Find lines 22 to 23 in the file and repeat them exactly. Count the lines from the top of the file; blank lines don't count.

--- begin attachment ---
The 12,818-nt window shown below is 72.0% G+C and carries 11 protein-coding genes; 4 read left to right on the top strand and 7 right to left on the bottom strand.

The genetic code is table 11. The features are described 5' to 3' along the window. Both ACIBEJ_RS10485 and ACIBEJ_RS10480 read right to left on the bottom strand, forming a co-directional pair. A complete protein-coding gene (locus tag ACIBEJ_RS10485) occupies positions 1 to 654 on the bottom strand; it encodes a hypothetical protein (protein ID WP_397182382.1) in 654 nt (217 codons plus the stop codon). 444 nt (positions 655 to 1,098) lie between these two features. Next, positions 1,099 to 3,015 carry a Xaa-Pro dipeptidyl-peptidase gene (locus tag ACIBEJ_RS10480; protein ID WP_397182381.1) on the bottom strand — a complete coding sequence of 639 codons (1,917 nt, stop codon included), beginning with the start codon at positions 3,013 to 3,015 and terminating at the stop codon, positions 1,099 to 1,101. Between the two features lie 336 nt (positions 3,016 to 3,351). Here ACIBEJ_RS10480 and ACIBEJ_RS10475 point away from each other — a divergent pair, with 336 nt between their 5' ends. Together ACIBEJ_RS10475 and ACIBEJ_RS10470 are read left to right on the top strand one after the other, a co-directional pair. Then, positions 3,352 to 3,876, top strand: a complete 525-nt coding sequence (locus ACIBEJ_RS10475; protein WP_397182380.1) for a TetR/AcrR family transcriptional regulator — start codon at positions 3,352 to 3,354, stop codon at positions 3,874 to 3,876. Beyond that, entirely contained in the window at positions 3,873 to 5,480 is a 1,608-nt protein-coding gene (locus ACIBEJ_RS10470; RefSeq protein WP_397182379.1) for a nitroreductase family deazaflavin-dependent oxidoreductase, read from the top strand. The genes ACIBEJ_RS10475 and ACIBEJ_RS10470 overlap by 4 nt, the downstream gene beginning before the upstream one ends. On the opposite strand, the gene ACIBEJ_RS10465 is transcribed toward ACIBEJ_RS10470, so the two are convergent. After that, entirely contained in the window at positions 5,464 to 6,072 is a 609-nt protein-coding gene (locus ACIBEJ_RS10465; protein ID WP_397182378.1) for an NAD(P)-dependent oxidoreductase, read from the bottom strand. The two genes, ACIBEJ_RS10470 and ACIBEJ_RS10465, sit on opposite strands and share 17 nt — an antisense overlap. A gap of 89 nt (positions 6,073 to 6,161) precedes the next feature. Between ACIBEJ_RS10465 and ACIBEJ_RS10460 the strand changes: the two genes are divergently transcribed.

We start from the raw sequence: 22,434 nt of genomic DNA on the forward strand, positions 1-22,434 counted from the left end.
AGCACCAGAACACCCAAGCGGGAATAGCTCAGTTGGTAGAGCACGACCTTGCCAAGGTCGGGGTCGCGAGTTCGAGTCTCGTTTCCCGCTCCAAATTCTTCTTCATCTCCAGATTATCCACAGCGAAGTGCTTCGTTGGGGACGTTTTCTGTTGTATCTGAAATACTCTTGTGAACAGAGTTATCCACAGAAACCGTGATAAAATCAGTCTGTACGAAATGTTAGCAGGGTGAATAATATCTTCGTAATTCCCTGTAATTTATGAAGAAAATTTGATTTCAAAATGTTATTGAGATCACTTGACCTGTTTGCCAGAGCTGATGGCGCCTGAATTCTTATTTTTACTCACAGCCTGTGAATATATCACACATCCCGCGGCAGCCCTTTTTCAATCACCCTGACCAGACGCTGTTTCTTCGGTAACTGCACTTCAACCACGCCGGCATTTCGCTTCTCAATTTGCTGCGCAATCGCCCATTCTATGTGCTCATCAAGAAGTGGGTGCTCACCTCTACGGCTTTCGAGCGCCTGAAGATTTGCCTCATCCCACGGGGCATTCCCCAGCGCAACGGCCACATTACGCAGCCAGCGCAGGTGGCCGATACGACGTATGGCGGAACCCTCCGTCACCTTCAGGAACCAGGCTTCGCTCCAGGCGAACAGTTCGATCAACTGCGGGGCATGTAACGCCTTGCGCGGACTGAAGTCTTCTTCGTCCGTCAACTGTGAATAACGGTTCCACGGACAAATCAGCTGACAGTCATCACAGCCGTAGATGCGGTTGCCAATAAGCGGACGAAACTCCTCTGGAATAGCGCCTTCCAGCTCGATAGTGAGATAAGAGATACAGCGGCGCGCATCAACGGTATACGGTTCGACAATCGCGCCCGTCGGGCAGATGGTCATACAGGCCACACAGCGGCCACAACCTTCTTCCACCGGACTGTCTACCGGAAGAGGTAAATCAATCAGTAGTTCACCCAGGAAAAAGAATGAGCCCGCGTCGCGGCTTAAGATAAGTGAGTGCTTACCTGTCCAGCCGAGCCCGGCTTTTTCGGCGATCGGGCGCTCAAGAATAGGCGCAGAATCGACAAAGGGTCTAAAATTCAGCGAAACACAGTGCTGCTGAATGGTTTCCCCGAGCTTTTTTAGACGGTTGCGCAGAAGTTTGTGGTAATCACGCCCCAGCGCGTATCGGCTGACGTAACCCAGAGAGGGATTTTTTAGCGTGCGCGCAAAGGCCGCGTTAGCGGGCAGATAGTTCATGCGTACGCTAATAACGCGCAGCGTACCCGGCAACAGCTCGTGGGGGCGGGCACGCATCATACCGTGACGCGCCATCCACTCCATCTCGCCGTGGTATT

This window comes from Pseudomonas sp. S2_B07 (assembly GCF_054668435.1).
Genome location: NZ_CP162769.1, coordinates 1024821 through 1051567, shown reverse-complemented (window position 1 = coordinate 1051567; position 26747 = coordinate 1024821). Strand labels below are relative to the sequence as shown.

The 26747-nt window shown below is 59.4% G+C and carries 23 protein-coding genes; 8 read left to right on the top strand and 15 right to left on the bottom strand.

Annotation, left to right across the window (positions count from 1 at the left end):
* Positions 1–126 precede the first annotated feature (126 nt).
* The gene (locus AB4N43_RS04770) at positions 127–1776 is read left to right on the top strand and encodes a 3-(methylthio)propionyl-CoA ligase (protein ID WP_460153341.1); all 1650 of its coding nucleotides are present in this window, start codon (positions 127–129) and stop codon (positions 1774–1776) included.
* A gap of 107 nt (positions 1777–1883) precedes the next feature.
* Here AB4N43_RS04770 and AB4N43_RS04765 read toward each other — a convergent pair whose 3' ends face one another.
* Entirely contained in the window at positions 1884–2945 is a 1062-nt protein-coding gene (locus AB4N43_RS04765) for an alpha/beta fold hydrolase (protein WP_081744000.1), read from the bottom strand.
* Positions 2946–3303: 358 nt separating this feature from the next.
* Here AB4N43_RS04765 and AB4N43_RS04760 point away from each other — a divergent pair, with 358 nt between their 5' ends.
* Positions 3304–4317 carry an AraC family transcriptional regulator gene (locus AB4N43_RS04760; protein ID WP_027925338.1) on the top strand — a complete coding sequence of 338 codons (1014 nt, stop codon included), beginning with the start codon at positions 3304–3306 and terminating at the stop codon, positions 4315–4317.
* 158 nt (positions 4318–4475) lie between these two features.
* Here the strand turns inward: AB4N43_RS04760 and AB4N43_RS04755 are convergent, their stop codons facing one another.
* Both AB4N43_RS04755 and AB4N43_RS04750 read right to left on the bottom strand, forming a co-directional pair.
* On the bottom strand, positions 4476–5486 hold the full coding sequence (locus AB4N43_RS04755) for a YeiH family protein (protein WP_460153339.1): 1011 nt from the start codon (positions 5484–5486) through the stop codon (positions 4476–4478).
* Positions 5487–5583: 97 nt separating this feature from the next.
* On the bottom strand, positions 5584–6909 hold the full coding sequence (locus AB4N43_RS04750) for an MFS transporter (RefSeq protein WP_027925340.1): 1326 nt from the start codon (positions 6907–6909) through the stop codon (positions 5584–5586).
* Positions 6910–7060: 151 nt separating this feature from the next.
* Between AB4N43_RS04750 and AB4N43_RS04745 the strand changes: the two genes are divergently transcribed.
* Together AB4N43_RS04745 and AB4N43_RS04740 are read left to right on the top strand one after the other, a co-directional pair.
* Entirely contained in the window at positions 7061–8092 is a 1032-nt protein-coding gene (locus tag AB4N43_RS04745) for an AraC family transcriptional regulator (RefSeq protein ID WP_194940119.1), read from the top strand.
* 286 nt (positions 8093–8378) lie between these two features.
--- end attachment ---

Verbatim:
* On the bottom strand, positions 5584–6909 hold the full coding sequence (locus AB4N43_RS04750) for an MFS transporter (RefSeq protein WP_027925340.1): 1326 nt from the start codon (positions 6907–6909) through the stop codon (positions 5584–5586).
* Positions 6910–7060: 151 nt separating this feature from the next.